Minnesota has many zoning regulations, but one that has perhaps outlived its stay is called planned unit development or PUD. PUDs are areas in a city that are saved for special projects that the city decides it wants to have. Cities can designate areas for PUDs, which helps projects like the soon-to-be Market Street redevelopment take place.
PUDs have been written into Minnesota law since the 1970s, but now some say they are being overused. Since 2010, 13 PUDs have been created in Edina, for instance, which allow both commercial and real-estate developers benefit from the area's use. For instance, if the business is allowed to have an extra few stories, it may make space for a park that the city also wants in the area. That's the purpose of the PUD.
PUDs are expensive, though, and that makes the prices of some things, like small homes, go up for homeowners. For instance, if a residential developer wants to build homes in an area for the elderly and obtains a PUD to make them smaller and more cost-effective in the city's specified area, the cost of obtaining that PUD may actually make the development as expensive or more than building a larger home to begin with. That encourages many to turn away from the PUD areas, since they can't meet their budgets.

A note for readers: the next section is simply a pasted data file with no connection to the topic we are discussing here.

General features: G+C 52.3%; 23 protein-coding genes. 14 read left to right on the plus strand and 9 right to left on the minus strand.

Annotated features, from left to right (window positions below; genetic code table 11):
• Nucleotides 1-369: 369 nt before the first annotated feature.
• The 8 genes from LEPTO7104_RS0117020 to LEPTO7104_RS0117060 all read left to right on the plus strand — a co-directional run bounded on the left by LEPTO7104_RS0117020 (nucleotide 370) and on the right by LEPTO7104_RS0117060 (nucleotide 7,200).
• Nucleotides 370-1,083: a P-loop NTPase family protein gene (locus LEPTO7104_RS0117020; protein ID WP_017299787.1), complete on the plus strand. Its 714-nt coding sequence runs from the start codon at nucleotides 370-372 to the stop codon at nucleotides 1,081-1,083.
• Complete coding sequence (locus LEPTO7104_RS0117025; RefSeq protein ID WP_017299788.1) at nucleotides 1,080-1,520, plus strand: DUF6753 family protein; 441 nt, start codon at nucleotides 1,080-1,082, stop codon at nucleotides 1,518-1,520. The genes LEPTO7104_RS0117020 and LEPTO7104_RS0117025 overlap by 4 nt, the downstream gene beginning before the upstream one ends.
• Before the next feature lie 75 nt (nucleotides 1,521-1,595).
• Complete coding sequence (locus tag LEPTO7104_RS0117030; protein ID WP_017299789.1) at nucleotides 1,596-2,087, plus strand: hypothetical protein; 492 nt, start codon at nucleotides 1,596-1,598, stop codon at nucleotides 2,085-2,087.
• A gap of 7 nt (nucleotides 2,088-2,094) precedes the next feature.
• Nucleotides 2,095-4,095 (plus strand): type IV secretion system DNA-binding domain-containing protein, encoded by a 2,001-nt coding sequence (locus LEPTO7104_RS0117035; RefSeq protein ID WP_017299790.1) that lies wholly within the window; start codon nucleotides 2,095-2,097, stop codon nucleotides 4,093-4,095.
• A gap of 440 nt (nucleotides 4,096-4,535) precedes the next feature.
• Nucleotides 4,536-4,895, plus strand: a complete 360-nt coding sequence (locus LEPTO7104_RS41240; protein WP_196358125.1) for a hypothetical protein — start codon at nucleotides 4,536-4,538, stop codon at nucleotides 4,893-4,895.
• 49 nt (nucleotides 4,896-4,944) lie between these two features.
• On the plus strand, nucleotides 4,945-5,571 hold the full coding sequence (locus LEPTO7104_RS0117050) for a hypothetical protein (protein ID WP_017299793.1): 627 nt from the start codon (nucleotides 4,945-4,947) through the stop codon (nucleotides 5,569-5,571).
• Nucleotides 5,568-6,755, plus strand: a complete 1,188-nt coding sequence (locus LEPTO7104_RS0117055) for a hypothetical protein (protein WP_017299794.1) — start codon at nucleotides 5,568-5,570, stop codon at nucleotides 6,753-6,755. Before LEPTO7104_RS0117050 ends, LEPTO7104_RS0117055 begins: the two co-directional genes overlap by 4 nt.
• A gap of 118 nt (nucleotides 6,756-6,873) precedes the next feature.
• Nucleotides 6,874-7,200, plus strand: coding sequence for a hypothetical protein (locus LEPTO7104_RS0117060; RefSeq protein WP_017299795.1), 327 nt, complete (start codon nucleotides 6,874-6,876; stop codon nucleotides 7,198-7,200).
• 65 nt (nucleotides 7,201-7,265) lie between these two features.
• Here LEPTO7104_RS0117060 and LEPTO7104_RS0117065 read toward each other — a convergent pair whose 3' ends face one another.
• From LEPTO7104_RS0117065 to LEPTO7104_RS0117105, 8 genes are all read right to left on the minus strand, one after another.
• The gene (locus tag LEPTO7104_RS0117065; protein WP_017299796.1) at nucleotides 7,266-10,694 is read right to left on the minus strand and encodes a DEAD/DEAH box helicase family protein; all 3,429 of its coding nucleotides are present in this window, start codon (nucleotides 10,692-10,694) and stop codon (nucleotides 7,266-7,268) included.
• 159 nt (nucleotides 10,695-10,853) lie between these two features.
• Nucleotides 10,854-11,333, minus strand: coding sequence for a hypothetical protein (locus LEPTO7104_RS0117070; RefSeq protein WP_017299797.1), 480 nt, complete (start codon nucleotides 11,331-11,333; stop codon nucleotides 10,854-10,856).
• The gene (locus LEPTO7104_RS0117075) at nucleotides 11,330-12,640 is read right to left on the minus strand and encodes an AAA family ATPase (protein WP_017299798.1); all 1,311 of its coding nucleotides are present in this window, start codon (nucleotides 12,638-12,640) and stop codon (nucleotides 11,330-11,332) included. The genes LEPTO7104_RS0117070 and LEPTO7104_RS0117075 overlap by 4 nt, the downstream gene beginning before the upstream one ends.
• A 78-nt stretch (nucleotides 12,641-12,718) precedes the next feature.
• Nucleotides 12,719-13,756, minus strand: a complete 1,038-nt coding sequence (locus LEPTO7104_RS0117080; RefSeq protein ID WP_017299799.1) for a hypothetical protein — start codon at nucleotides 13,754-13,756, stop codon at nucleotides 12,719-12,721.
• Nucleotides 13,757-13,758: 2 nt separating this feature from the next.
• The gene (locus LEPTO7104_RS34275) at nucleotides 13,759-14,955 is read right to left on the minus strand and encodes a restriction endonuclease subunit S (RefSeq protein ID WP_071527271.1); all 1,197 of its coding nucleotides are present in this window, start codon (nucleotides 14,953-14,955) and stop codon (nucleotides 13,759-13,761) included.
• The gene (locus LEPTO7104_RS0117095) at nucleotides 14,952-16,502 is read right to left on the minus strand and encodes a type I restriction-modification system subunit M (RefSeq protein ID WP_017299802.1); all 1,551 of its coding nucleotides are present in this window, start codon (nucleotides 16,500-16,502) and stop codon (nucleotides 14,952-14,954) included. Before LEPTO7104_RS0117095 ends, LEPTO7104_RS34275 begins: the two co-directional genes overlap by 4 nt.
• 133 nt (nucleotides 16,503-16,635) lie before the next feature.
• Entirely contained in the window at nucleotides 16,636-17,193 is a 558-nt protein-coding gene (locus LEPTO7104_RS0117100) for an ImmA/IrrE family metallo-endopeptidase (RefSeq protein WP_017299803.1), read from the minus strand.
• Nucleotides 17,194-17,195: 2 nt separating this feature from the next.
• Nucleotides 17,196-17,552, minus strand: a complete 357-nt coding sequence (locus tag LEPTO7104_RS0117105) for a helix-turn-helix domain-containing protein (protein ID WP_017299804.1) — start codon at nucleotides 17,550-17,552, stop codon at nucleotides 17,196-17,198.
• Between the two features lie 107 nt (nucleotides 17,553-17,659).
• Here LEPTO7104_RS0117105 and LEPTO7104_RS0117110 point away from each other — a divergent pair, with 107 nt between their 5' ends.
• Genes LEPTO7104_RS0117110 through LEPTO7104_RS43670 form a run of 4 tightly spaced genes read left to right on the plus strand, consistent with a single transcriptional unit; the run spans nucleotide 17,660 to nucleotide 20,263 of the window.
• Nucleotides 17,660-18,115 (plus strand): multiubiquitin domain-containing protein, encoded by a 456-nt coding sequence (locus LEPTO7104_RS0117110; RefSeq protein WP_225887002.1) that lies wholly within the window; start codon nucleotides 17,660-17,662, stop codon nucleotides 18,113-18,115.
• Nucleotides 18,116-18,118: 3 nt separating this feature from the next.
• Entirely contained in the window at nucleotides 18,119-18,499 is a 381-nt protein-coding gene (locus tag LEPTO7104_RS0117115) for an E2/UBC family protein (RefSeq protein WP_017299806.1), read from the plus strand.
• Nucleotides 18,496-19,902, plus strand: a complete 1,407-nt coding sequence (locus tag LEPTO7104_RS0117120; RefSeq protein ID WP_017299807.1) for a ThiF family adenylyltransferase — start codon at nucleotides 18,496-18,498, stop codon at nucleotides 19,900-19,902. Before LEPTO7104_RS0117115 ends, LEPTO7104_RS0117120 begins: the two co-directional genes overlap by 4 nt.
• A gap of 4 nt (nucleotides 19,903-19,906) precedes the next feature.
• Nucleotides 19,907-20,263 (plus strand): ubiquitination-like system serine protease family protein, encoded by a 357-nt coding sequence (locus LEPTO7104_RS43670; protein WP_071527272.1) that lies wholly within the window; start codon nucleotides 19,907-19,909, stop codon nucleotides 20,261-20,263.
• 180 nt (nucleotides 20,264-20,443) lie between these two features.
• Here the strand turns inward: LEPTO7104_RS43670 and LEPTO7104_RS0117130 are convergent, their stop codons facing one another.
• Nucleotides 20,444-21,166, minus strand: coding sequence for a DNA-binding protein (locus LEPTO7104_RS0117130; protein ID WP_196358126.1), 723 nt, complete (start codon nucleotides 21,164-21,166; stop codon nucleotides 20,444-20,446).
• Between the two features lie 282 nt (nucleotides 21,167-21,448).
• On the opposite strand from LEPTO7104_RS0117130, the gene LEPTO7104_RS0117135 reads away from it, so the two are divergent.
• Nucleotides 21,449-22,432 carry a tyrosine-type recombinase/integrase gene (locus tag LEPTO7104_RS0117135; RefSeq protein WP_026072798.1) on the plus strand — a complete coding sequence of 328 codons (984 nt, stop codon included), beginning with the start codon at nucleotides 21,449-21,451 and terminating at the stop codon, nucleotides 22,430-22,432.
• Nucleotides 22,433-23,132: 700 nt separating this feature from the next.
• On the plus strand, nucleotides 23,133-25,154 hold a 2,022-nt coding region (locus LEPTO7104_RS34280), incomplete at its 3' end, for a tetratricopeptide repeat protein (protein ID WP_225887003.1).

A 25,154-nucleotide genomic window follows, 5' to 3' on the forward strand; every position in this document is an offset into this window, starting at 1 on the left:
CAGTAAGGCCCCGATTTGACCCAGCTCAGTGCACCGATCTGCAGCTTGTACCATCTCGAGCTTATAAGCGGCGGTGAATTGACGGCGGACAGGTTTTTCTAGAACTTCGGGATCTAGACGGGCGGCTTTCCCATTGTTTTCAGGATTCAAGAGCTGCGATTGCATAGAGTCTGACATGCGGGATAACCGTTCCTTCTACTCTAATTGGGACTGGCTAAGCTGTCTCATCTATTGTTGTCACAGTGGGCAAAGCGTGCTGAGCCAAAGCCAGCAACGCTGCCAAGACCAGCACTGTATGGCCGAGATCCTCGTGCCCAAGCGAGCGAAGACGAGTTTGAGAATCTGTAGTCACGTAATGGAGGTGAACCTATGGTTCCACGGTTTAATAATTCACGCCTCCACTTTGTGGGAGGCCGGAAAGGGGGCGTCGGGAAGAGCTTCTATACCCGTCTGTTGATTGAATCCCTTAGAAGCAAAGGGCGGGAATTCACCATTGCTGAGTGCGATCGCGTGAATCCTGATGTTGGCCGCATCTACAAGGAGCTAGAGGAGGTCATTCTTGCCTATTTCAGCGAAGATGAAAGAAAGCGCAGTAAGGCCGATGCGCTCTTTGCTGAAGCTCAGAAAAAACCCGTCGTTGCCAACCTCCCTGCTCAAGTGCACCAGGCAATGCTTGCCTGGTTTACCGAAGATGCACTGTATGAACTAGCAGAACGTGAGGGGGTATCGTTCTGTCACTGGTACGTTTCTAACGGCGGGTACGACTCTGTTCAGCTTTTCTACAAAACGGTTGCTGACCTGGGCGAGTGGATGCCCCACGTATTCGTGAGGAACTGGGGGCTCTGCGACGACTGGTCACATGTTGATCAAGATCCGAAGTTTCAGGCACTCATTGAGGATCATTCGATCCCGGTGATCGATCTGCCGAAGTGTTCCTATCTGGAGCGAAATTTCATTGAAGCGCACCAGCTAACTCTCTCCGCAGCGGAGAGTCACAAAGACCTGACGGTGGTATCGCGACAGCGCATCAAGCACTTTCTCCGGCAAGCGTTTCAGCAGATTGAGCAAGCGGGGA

One solution the real-estate developers want to see put into action is zoning code changes. Giving them fewer fees to build the structures needed in the city could benefit everyone, the entire goal of PUDs to begin with.
Source: Star Tribune, "Is it time for Minnesota to give up on PUDs? Some developers and city officials think so," Don Jacobson, July 06, 2017